Referee's light touch forces All Blacks into late dash

New Zealand 23 - South Africa 21

By Peter Bills
Friday 10 August 2012 06:10

The South Africans' technical indiscipline, an old bête noire, robbed them of the biggest rugby upset of 2004 at Jade Stadium on Saturday.

A combination of New Zealand's improved tactical display in the second half and the Springboks' own fatigue near the end was just sufficient to rescue Graham Henry's side with the last move of the match. It was close, but given that the All Blacks enjoyed 73 per cent of possession and 68 per cent of the territory it was a surprise that South Africa held the lead until the last minute.

What turned out to be an intriguing Test match, if one that was full of mistakes, was not seen by a capacity crowd. There were empty seats in most of the stands, a disturbing fact in a stadium with only a capacity of only 36,000. If New Zealanders are no longer bothered about turning out for a Test with the Springboks, they are either sated with rugby or bored by the Tri-Nations concept. Or both.

From South Africa's viewpoint, events confirmed Jake White's arrival as an international coach of immense tactical cunning and nous. White pinpointed the All Black fly-half Carlos Spencer as the focus of his side's intensive, rapidly deployed defensive line. Spencer was often caught in possession and crabbed sideways on other occasions, ruining the All Blacks' chances of fluidity outside the scrum.

South Africa were frequently offside, as the Australian referee Andrew Cole constantly confirmed with his penalties. But Cole lacked the appetite to really sort it out with a yellow card, as White probably suspected he would, and the Springboks got away with stifling the All Blacks' game plan. Not until Henry got his men into the dressing room at half-time and, very volubly, told them to start showing passion and to drive the ball through the forwards around the fringes, did the pattern change. The Springboks were thrust onto the back foot for most of the second half.

Their own tactical inadequacies compounded their difficulties. Opportunities to clear downfield when the siege was at its height were scorned. Instead, Jaco van der Westhuyzen and De Wet Barry kept trying to run when territorial gain was essential. When the mistakes inevitably came, the Springboks were still pinned deep within their own half.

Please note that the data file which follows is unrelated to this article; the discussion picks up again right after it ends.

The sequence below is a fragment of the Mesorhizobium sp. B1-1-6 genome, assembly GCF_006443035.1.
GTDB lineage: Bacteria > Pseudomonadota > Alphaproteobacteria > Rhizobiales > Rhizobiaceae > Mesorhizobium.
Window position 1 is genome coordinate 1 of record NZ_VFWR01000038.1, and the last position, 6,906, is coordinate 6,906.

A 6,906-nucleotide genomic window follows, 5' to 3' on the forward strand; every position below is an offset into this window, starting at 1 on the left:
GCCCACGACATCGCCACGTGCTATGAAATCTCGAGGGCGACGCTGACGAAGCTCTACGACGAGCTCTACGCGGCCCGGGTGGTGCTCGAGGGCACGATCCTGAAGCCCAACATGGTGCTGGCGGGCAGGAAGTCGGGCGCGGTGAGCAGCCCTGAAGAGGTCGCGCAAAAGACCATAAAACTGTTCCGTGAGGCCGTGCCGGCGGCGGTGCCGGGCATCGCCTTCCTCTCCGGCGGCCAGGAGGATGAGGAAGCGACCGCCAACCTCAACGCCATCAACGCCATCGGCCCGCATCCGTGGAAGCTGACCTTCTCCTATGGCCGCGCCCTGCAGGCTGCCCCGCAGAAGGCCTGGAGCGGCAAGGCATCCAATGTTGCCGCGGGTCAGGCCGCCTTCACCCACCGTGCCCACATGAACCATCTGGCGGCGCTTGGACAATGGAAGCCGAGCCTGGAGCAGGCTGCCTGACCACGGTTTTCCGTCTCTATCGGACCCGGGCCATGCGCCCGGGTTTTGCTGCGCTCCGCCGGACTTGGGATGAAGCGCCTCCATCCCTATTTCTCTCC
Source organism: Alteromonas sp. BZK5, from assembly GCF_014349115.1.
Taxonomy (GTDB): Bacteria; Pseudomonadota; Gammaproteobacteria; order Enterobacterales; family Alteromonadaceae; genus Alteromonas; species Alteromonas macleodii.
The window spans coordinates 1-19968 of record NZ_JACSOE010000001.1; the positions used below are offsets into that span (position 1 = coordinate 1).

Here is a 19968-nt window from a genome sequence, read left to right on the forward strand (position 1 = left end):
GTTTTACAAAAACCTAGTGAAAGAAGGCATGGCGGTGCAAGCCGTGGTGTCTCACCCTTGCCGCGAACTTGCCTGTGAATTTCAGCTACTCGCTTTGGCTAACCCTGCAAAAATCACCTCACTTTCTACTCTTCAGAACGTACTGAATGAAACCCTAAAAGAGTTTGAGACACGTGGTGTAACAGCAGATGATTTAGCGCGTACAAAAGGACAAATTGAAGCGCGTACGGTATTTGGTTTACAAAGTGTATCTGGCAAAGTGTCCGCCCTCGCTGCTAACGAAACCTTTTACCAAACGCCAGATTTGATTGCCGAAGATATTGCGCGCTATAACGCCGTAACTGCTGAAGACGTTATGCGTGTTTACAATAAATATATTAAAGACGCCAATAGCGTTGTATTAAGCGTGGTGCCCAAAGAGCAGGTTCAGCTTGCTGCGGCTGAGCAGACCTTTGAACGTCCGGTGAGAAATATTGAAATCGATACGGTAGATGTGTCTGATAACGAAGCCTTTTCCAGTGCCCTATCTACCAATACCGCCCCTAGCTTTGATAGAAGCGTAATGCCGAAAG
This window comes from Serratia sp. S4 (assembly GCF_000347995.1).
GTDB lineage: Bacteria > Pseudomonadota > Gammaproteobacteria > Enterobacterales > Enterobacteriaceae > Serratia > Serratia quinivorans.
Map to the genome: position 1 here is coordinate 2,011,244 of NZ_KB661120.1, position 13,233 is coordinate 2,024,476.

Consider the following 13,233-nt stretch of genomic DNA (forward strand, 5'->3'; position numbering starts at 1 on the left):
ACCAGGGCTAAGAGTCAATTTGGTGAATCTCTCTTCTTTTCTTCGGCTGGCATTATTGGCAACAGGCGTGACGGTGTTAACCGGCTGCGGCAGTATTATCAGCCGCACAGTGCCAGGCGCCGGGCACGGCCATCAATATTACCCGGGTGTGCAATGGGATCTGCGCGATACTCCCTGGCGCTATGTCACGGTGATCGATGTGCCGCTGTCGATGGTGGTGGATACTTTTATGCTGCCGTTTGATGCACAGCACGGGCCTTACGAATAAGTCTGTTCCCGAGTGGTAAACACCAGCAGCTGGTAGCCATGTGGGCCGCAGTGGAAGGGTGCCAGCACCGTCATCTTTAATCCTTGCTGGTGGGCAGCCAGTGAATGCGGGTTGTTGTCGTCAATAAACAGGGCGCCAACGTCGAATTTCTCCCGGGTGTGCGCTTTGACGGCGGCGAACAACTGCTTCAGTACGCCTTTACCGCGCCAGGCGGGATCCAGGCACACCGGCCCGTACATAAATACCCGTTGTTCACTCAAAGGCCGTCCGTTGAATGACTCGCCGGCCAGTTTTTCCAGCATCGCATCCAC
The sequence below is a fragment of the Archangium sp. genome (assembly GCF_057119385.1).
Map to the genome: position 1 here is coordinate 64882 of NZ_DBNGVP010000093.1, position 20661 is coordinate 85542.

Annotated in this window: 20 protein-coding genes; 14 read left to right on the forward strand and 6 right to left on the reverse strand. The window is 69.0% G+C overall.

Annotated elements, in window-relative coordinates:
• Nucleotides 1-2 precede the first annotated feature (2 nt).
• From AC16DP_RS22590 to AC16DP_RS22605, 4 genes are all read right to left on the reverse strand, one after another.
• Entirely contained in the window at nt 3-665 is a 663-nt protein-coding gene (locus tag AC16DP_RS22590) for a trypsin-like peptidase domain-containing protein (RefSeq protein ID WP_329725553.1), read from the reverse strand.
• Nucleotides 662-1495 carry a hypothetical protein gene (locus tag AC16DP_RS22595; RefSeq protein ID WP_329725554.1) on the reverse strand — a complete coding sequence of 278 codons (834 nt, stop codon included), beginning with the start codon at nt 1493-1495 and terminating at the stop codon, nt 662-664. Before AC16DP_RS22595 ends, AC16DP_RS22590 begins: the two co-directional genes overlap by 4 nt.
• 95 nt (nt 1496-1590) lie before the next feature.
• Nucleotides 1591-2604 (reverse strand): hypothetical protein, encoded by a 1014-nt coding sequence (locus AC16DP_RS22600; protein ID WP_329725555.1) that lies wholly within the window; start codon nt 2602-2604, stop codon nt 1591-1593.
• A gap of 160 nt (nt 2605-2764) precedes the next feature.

With the magnificent Schalk Burger giving another supreme back-row performance, closely followed by his fellow flanker AJ Venter, South Africa almost held on. But their scrum was less than impressive and one atrocious long line-out throw proved critical. New Zealand won a scrum from the ensuing knock-on and, more than a dozen phases later, they finally freed the winger Doug Howlett to score in the corner.

Springbok fans will say their team's courageous defensive performance and the three opportunist tries they scored in the first half were sufficient to merit victory. For sure, the tries by the winger Jean de Villiers (in the first minute), the No 8, Jacques Cronje, and the scrum-half, Fourie du Preez, were superbly taken. But they were isolated commando raids.

White bemoaned the near miss. "We were 10 seconds away from winning and it is always worse like that," he said. His captain, John Smit, was more revealing. "We're very disappointed with the way we played," he said. "We wanted to play more in their half but that didn't happen. We also got pinged [penalised] too many times. That was unfortunate."

Henry was relieved, praising the courage and character of his men. But the All Blacks' management cast dark glances at Cole for his laxity on the offside law. It so nearly cost the home side the Test match.

New Zealand: Try Howlett; Penalties Carter 5, Spencer. South Africa: Tries De Villiers, Cronje, Du Preez; Conversions Montgomery 3.

NEW ZEALAND: M Muliaina; D Howlett, T Umaga (capt), D Carter, J Rokocoko; C Spencer, J Marshall; K Meeuws, K Mealamu, G Somerville, C Jack, S Maling, J Collins, X Rush, M Holah. Replacements: A Williams for Maling 54, S Tuitupou for Carter 67, B Kelleher for Marshall 67.

SOUTH AFRICA: P Montgomery; B Paulse, M Joubert, D Barry, J de Villiers; J van der Westhuyzen, F du Preez; O du Randt, J Smit (capt), E Andrews, B Botha, A van den Berg, S Burger, J Cronje, AJ Venter. Replacements: F Rautenbach for Andrews 61, J van Niekerk for Venter 68, Q Davids for Botha 72, B Russell for Joubert 74.

Referee: A Cole (Australia).

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